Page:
This crate supplies two ways to respond to HTTP GET and HEAD requests:
servefunction can be used to serve an
Entity, a trait representing reusable, byte-rangeable HTTP entities.
Entitymust be able to produce exactly the same data on every call, know its size in advance, and be able to produce portions of the data on demand.
streaming_bodyfunction can be used to add a body to an otherwise-complete response. If a body is needed, it returns a
std::io::Writer). The caller should produce the complete body or call
BodyWriter::abort, causing the HTTP stream to terminate abruptly.
They have pros and cons. This chart shows some of them:
|automatic byte range serving||yes||no (always sends full body)|
|conditional GET||yes||unimplemented (always sends body)|
|sends first byte before length known||no||yes|
|automatic gzip content encoding||no||yes|
- metadata (length, etag, etc) and byte ranges can be regenerated cheaply and consistently
via a lazy
- data can be fully buffered in memory or on disk and reused many times. You may want to
create a pair of buffers for gzipped (for user-agents which specify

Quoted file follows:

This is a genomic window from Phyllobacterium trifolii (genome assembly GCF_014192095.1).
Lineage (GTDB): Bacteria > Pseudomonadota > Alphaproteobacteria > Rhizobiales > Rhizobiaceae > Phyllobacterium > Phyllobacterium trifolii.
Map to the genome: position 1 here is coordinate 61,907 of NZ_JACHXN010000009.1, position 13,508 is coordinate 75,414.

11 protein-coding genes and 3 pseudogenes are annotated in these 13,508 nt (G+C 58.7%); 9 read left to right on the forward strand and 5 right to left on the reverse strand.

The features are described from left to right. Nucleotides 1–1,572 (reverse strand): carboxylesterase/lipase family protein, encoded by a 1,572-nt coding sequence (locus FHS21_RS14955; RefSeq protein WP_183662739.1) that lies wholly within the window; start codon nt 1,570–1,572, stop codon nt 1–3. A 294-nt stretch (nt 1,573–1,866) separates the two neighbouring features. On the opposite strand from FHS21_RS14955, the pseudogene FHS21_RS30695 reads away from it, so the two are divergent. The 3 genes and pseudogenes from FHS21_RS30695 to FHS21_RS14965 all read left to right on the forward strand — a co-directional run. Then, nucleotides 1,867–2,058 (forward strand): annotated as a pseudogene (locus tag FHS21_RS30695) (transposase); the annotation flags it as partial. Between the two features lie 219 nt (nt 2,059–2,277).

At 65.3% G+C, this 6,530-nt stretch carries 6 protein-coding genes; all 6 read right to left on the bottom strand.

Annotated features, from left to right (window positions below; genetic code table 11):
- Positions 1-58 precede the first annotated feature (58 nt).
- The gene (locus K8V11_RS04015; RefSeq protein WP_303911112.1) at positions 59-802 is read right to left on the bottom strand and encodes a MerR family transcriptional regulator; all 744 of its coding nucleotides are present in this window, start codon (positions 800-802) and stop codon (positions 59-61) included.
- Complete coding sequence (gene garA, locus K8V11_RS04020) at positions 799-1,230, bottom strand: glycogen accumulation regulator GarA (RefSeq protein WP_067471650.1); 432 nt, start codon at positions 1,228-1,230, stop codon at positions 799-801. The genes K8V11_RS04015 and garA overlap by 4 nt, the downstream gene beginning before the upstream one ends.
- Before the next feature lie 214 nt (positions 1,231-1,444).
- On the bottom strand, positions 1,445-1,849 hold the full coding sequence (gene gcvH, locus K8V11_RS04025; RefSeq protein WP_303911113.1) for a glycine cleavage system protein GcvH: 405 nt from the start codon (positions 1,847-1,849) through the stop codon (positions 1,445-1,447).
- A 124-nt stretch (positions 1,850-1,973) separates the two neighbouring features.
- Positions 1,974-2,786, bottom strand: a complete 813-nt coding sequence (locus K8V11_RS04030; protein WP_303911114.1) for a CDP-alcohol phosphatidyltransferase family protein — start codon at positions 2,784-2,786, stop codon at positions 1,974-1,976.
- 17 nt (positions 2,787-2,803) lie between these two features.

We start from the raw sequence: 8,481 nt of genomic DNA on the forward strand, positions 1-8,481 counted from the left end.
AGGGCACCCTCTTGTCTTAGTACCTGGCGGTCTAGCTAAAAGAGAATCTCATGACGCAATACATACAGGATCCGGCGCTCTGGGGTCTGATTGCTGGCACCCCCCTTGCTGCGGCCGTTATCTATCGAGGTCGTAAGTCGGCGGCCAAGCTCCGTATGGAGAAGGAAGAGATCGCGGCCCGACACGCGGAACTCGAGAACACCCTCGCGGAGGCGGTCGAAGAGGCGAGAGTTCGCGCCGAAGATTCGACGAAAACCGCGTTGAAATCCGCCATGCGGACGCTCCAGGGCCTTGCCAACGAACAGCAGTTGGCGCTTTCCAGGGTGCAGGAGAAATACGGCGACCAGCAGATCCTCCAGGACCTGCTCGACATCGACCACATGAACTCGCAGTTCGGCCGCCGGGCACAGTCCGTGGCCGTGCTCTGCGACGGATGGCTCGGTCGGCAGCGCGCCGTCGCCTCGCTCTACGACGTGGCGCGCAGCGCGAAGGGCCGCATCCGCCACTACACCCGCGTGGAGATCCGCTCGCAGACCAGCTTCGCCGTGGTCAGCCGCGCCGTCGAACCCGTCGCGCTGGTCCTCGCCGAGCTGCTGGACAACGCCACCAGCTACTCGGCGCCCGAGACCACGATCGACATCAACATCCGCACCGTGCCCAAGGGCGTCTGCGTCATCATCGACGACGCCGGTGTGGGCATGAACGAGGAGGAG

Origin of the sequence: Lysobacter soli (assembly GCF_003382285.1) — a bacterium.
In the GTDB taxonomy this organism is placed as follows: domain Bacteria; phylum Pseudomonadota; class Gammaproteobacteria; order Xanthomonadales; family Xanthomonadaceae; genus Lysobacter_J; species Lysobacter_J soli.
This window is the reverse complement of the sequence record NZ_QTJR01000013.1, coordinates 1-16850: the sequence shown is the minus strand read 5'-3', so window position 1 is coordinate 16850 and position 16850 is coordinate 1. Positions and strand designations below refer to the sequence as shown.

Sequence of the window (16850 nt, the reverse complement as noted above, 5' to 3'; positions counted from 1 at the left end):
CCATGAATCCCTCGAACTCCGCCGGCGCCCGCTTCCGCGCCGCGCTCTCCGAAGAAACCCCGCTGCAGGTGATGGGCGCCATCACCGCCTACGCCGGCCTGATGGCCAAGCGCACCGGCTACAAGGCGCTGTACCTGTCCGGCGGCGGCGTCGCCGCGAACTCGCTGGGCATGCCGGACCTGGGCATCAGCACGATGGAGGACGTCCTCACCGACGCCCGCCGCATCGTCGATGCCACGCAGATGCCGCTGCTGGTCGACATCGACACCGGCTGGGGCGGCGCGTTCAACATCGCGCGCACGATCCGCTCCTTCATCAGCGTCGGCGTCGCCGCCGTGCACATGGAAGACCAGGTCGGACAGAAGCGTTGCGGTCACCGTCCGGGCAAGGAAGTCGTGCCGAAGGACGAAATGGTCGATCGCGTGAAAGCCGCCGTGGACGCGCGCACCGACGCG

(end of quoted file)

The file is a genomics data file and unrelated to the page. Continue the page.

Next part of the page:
Accept-Encoding: gzip) vs raw.
streaming_body if data would be fully buffered each time a response is sent.
Once you return a
hyper::server::Response to hyper, your only way to signal error to the
client is to abruptly close the HTTP connection while sending the body. If you want the ability
to return a well-formatted error to the client while producing body bytes, you must buffer the
entire body in-memory before returning anything to hyper.
If you are buffering a response in memory,
serve requires copying the bytes (when using
Data = Vec<u8> or similar) or atomic reference-counting (with
Data = Arc<Vec<u8>> or
streaming_body doesn't need to keep its own copy for potential future use; it may
be cheaper because it can simply hand ownership of the existing
Vec<u8>s to hyper.
These bounds are compatible with
hyper::Chunk, and most callers will use
those types. There are times when it's desirable to have more flexible ownership provided by a
type such as
reffers::ARefs<'static, [u8]>. One is
mmap-based file serving: a
hyper::Chunk would require copying the data in each chunk. An implementation with
mlock the data on another thread and provide chunks which
when dropped. In these cases, the caller can supply an alternate implementation of the
hyper::Payload trait which uses a different
Data type than
A HTTP entity created from a
A reusable, read-only, byte-rangeable HTTP entity for GET and HEAD serving. Must return exactly the same data on every call.
Serves GET and HEAD requests for a given byte-ranged entity.
Handles conditional & subrange requests.
The caller is expected to have already determined the correct entity and appended
Returns iff it's preferable to use
Adds a streaming body to the given request if a body is needed.